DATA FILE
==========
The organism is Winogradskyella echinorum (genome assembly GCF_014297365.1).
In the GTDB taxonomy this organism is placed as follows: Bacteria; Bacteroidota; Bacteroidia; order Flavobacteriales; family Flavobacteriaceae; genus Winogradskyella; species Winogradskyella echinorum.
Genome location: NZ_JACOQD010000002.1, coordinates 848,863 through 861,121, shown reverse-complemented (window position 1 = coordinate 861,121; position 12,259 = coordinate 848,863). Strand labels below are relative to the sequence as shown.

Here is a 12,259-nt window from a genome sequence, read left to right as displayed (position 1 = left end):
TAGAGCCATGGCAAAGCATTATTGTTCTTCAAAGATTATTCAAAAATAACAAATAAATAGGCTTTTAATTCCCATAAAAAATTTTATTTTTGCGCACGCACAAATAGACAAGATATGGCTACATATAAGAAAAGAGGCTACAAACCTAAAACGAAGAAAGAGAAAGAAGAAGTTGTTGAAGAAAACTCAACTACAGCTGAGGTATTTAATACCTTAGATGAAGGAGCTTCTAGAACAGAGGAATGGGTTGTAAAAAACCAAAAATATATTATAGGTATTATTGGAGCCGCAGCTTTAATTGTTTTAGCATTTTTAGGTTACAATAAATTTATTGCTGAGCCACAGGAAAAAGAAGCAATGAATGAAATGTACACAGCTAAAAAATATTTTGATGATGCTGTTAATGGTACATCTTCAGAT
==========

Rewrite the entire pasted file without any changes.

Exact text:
The organism is Winogradskyella echinorum (genome assembly GCF_014297365.1).
In the GTDB taxonomy this organism is placed as follows: Bacteria; Bacteroidota; Bacteroidia; order Flavobacteriales; family Flavobacteriaceae; genus Winogradskyella; species Winogradskyella echinorum.
Genome location: NZ_JACOQD010000002.1, coordinates 848,863 through 861,121, shown reverse-complemented (window position 1 = coordinate 861,121; position 12,259 = coordinate 848,863). Strand labels below are relative to the sequence as shown.

Here is a 12,259-nt window from a genome sequence, read left to right as displayed (position 1 = left end):
TAGAGCCATGGCAAAGCATTATTGTTCTTCAAAGATTATTCAAAAATAACAAATAAATAGGCTTTTAATTCCCATAAAAAATTTTATTTTTGCGCACGCACAAATAGACAAGATATGGCTACATATAAGAAAAGAGGCTACAAACCTAAAACGAAGAAAGAGAAAGAAGAAGTTGTTGAAGAAAACTCAACTACAGCTGAGGTATTTAATACCTTAGATGAAGGAGCTTCTAGAACAGAGGAATGGGTTGTAAAAAACCAAAAATATATTATAGGTATTATTGGAGCCGCAGCTTTAATTGTTTTAGCATTTTTAGGTTACAATAAATTTATTGCTGAGCCACAGGAAAAAGAAGCAATGAATGAAATGTACACAGCTAAAAAATATTTTGATGATGCTGTTAATGGTACATCTTCAGAT